Too often churches, in looking for a new pastor, search for someone who is charismatic and dynamic who will be able to lead them to the promised land of numerical growth. If only they had twenty more families their problems would be over. If they can find that dynamic young leader, they will be sure to attract those families. The problem is that more often than not this approach fails.
Its impact on our theology of the church
For the past fifty years church leaders have been told that they need to apply business principles to their churches. If leaders will just apply those principles, their churches will succeed.
The problem with this is that churches are not businesses.
Let me repeat that:
Churches are not businesses.
Because they are not businesses they have different values.
Because they have different values, they need to operate on a different set of principles.
The New Testament uses a variety of word pictures to help people understand how the church is to function.
The church is likened to a family with a focus on relationships.
The church is likened to a bride with an emphasis on the love and commitment that should be part of all marriages.
The church is likened to a body with its diversity in function and its unity in purpose.
The church is likened to a building with its description of the many parts combining into a unified whole.
To the best of my knowledge there is no where in Scripture where the church is likened to a business designed for the purpose of producing a profit for the people involved.
I am not suggesting that businesses shouldn’t produce profits. I am saying that while that is a legitimate purpose for a business it is not for a church.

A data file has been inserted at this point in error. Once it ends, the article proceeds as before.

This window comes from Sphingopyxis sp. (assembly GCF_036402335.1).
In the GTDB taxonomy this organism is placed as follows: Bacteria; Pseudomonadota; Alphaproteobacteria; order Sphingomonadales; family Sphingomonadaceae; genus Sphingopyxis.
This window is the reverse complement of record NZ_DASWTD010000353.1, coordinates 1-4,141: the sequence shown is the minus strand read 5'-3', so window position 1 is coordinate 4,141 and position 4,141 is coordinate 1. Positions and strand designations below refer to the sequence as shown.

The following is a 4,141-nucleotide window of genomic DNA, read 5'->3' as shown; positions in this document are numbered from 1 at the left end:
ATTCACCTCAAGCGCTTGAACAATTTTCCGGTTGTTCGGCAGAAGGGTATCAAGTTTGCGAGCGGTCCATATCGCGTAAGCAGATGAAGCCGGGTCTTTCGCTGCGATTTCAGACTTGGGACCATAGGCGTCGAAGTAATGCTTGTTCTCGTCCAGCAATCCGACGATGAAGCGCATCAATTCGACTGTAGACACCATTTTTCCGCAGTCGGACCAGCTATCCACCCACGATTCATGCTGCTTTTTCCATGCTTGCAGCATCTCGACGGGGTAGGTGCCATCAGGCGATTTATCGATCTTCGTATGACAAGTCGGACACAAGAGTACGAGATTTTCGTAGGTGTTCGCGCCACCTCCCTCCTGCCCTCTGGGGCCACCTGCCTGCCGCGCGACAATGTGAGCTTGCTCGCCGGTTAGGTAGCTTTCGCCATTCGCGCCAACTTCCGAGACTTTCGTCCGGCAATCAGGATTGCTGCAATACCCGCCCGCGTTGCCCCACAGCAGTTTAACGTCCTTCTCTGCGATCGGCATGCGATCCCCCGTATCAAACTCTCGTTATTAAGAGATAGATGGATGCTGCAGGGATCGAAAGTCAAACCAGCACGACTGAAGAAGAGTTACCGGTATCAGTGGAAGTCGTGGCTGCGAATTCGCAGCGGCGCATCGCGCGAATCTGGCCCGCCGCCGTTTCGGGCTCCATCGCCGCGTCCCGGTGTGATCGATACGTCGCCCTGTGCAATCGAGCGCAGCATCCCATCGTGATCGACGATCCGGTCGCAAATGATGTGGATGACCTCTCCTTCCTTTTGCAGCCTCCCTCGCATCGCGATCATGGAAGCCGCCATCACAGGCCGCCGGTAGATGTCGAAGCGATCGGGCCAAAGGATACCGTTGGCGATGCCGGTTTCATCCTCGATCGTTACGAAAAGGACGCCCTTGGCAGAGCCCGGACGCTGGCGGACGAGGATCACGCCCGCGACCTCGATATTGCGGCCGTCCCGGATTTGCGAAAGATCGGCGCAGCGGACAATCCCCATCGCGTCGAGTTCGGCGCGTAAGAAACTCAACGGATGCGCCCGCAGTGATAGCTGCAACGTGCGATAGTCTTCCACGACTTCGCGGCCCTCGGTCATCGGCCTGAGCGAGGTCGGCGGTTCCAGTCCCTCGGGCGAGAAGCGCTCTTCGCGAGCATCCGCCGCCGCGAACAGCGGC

The church needs to measure success in ways other than simply by how many people attend its services. The measure of success for a church needs to be the impact that it is having in people’s lives.
What constitutes impact
I want to conclude with a very important point. I realize that it would be possible for someone to read what I have written and come to the conclusion that I am opposed to numerical growth in churches. One might decide that I am in favour of small churches remaining small and that evangelism isn’t important to me.
That would not be the case.
Churches need to be concerned about winning people to Christ. They need to have a passion for reaching out into their communities with the gospel. For more on this see my blog of a few weeks ago entitled Evangelism In The Small Church.
The problem is that most churches, even the large ones, aren’t growing because they are successfully reaching people in their communities but because they are successfully attracting people from other churches.
The one thing that most large churches do really well is provide the kind of programs that attract Christians to their churches.
I’m not saying that they do this intentionally but they do do it. If a survey were done of the people who attend, they would find that the largest majority come from other churches.
The sad thing is that when the focus is on numerical growth then drawing people away from other churches becomes a good thing. In fact most churches are excited about the transfer growth that they experience and console themselves with the belief that if the other churches were fulfilling their mandate as well as they were, people wouldn’t leave those churches to come to them.
A focus on numerical growth tends to produce bad theology and bad theology produces a faulty vision for what a church should be.